While this is a very calculated tactic, it comes from a good place. As Ryan explains in the below article, the idea is to grow the small kernel of engagement in the retweet into something bigger — possibly going so far as to create a real relationship with the reader. He wrote about this concept further here:
Now let’s zoom out and see the macro effects of this tactic. Using Twitter’s advanced search, I looked month-to-month to see exactly how many of these tweets Ryan was sending out (link to the search here):
In total Ryan sent out over 1,300 individual “thanks for sharing” tweets to people on twitter, 1,073 of which occurred from March 2013 through December 2013, when Product Hunt launched. For fun, I compiled a 13.3MB 594 x 154590 pixel image of all 1,327 tweets. I use it to inspire myself to power through the dull-but-necessary grunt work required to achieve anything significant. If you’d like to do the same you can download the image on my website. Just make sure to open it in Preview (or your OS equivalent) since it’s humungous size is liable to crash Chrome/Firefox/etc.
Next, using TwitterCounter.com I purchased the historical Tweet/Follower/Following dataset for Ryan’s account. Here it is graphed over the same time period as the “Thanks for Sharing” graph:
From the source data (downloadable here), we see that from March 1st, when Ryan started this technique, to December 4th, when Product Hunt publicly launched, Ryan more than tripled his follower count from 1219 to 3389. During this same period he tweeted 12,382 times where 1,073* (or 8.6%) of which were the “Thanks for Sharing” tweets (*if we included follow-up tweets this would be even higher). Seeing as prior to March 2013 Ryan had tweeted 10,801 times and only acquired 1,219 followers it is clear that this period of tweeting was dramatically more effective. Though we don’t have the data, it’s likely that Ryan’s email list at least tripled in size over this period as well.
The end result of all of this is that on day 1 when Ryan tweeted announcing Product hunt he got over 150* people to click through and check out the Product Hunt email list beta (*across https://bit.ly/1hMVzkQ+ and https://bit.ly/1iMUK9q+). Since this coincided with a post on Ryan’s blog, he definitely emailed his list as well. At a 58% open rate and 23% CTR on average for Ryan’s list, we can speculate he easily got a few hundred other visitors to check out Product Hunt on day 1. Ultimately this led to over 170 people subscribing within the first two weeks and the clear momentum to build out the full-featured version of the site.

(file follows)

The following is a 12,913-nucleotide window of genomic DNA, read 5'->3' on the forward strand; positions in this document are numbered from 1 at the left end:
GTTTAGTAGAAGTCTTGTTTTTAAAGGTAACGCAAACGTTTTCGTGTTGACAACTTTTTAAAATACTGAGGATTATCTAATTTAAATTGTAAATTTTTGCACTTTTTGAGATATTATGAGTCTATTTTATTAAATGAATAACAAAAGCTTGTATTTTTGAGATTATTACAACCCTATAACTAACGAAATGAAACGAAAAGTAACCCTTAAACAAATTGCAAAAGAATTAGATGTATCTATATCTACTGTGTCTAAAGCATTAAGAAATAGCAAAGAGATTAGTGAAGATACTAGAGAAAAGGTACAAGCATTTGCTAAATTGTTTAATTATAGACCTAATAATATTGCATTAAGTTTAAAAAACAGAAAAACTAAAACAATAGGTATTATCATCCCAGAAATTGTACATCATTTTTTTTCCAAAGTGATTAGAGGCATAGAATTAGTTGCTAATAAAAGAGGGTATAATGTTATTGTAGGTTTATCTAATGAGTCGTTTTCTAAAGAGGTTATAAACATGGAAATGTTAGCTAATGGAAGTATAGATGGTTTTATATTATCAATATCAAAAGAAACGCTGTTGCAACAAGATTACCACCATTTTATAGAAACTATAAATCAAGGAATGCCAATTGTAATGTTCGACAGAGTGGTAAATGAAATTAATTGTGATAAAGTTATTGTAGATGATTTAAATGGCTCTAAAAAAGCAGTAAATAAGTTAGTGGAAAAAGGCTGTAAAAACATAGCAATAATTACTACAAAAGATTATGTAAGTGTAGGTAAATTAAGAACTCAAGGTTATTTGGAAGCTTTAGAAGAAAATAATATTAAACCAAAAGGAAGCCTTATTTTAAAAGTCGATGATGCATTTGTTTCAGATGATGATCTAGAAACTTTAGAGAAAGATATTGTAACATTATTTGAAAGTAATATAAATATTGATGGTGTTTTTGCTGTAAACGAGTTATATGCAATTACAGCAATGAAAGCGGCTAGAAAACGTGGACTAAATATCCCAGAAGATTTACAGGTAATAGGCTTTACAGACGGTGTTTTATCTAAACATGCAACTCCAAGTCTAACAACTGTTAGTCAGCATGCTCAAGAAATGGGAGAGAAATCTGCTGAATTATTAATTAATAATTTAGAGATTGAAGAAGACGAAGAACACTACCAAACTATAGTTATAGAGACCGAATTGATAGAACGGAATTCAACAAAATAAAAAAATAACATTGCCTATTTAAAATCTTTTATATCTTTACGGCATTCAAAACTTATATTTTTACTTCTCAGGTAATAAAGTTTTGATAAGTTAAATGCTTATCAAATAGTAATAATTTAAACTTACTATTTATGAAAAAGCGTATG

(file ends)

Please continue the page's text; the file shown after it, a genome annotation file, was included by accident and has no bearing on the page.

The power to cheaply and easily get your message in front of hundreds of targeted people cannot be understated. Buying ads on a large platform like Google AdWords or Facebook to achieve the same result could easily cost a few thousand dollars each time. While this isn’t a big deal if you’re sure about your current idea, in reality your first idea is almost certainly wrong (Ryan talks about a few of his earlier unsuccessful ideas here).
Now that we’ve shown the importance of engaging with your early adopters to build an audience before you launch, the next step is to make sure your earliest users get solid value from the site before it becomes popular. Which brings us to step 3…
3.) Make it Useful w/o Users
Ryan in 2011
- Early adopters’ friends won’t be on the service so it must be useful w/o them
- The initial user experience may not be focused on friends (Hashable as an address book, Foursquare as a game, Instagram as a way to publish photos across various social networks)
Ryan in 2013: In Ryan’s blog post called “Product Hunt Began as an Email List” he writes, “I was reminded of Linkydink, a link-sharing tool by the friendly folks at Makeshift. Simply create a group and invite people to share links with other contributors and subscribers. Each day, the collection of posts are emailed to the group.”
By starting Product Hunt off as an email list rather than a full-blown comment-enabled community site, Ryan was able to make the site useful without users. Even if he couldn’t find outside contributors to submit links (which he did), it would have been simple to find all of the links on his own each day. Definitely much easier than creating fake accounts and fake comments like the founders of Reddit did in their early days.
What I’d like to emphasize was that making Product Hunt email-only to start wasn’t a divine stroke of genius that hit Ryan as he conceived of Product Hunt. Instead, it was merely another tool in his toolbox of techniques that he was able to pull from. In his post “Email-First Startups” from March, 2013 (6 months pre-Product Hunt) he lists other email-first companies including AngelList, iDoneThis, Timehop and Thrillist as examples. In the front-page Hacker News comment thread, Craigslist, the grand-daddy of them all, was also mentioned as possibly the biggest email-first startup. And as a sidenote, not all of Ryan’s Hacker News posts hit the front page: